Monday: The U.S. government continues to dig itself into a hole. The U.S. Treasury Department reported that the budget deficit totaled $65.4 billion in March – more than the $62 billion consensus estimate. This isn't chump change, to be sure, but it is a big improvement on the whopping $192 billion deficit posted this time last year.
Tuesday: The U.S. trade balance moved a bit further into deficit territory in February as newly invigorated consumers demanded $1.1 billion more in goods from overseas. While a higher trade deficit isn't good (it weighs on gross-domestic-product (GDP) growth) any sign of consumer health is fantastic. Intel Corp. (Nasdaq: INTC) reported better-than-expected results with earnings per share of 43 cents, compared to the 38 cent estimate on a whopping 44% increase in revenue.
Wednesday: Another consumer data point: March retail sales increased 1.6%, outpacing the consensus estimate for a 1.2% rise. This was also well ahead of the February result of 0.3%. Finally, after a long period lost in the wilderness of unemployment and falling wealth, the American shopper is coming back, baby! Auto sales were the largest contributor to growth, rising 6.7%. JP Morgan Chase & Co. (NYSE: JPM) reported earnings of 74 cents per share, beating the estimate of 64 cents per share on a 4.6% increase in revenue.
Thursday: A mixed bag today. Initial weekly jobless claims made a surprise jump to 484,000, above the consensus estimate of 440k and over the period week's result of 460k. The government claims the increase is due to administrative factors surrounding the Easter holiday. We'll see. Also on the weak side, March industrial production came in with a lower-than-expected 0.1% increase. Analysts were expecting a 0.8% increase. Google Inc. (Nasdaq: GOOG) reported earnings per share of $6.76, ahead of the $6.60 analysts were expecting on a 2.2% increase in revenue.
On the positive front, the Empire State Manufacturing Survey jumped to 31.9 from 22.9 previously. This was also well ahead of the consensus estimate. This survey reflects the business activity of manufacturers in the state of New York. Also, the Housing Market Index, which is complied based on the sentiment of homebuilders, made a big jump to 19 from 15 in March.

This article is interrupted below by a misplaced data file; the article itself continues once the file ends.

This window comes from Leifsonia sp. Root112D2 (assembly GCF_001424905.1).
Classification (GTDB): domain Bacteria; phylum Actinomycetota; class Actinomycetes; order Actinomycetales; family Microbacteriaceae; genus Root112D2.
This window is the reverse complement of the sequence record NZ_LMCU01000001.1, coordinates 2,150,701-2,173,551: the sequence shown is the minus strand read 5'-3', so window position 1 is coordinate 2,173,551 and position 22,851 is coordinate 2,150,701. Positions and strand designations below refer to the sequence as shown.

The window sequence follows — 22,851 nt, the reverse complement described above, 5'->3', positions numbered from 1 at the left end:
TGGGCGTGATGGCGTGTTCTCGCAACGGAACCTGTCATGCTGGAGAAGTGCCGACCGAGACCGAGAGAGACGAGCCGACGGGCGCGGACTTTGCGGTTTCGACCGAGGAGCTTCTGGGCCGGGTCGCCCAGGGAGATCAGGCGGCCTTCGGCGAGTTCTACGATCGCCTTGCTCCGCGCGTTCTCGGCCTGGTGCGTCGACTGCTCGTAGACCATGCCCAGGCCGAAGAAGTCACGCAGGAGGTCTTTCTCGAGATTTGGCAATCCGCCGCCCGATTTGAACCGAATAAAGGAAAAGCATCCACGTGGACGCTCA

Friday: In a day dominated by the SEC's suit against Goldman Sachs, there was still some economic news. Housing started increased a bit more than expected in March – with permits for construction showing even more improvement. Consumer sentiment made a surprising drop, pointing to ongoing woes in the labor market. The index fell to 69.5 from 73.6 in March. This was also well under the consensus estimate of 75. Bank of America Corp. (NYSE: BAC) reported earnings of 28 cents per share, above the 9 cents analysts were expecting, but revenue dropped by 10.6%.
The Week Ahead
Monday: The Conference Board will release its latest index of leading economic indicators. After rising 0.1% in February, analysts expect the index to increase 1.1% for March. Citigroup Inc. (NYSE: C) report results before the bell while International Business Machines Corp. (NYSE: IBM) reports after the close.
Tuesday: No major economic releases. Goldman Sachs Group Inc. (NYSE: GS) and Coca-Cola (NYSE: KO) report results before the open while Apple Inc. (Nasdaq: AAPL) and Yahoo! (Nasdaq: YHOO) report after the close.
Wednesday: The Mortgage Bankers Association releases its purchase applications index. AT&T Corp. (NYSE: T), The Boeing Co. (NYSE: BA), Morgan Stanley (NYSE: MS), United Technologies (NYSE: UTX), and McDonald's Corp. (NYSE: MCD) report results before the open. Starbucks (Nasdaq: SBUX) and eBay Inc. (Nasdaq: EBAY) report after the close.
Thursday: A read on inflation courtesy of the latest Producer Price Index data. Also, initial weekly jobless claims and existing home sales. Ford Motor Co. (NYSE: F) and Verizon Communications Inc. (NYSE: VZ) report before the bell. American Express Inc. (NYSE: AXP), Amazon.com Inc. (Nasdaq: AMZN), and Microsoft Corp. (Nasdaq: MSFT) report after the close.
Friday: A report on durable goods orders and new home sales.
[Editor's Note: As this market analysis demonstrates, Money Morning Contributing Writer Jon D. Markman has a unique view of both the world economy and the global financial markets. With uncertainty the watchword and volatility the norm in today's markets, low-risk/high-profit investments will be tougher than ever to find.
It will take a seasoned guide to uncover those opportunities.
Markman is that guide.
In the face of what's been the toughest market for investors since the Great Depression, it's time to sweep away the uncertainty and eradicate the worry. That's why investors subscribe to Markman's Strategic Advantage newsletter every week: He can see opportunity when other investors are blinded by worry.
News and Related Story Links:
- Money Morning News Analysis:
SEC Charges Goldman Sachs With Fraud, Sending Its Stock, Reputation Tumbling.
- U.S. Securities and Exchange Commission:
Official Web Site.
- Money Morning Special Investment Research Report:
Why the Outlook for U.S. Stocks Could be Much Better Than You Think.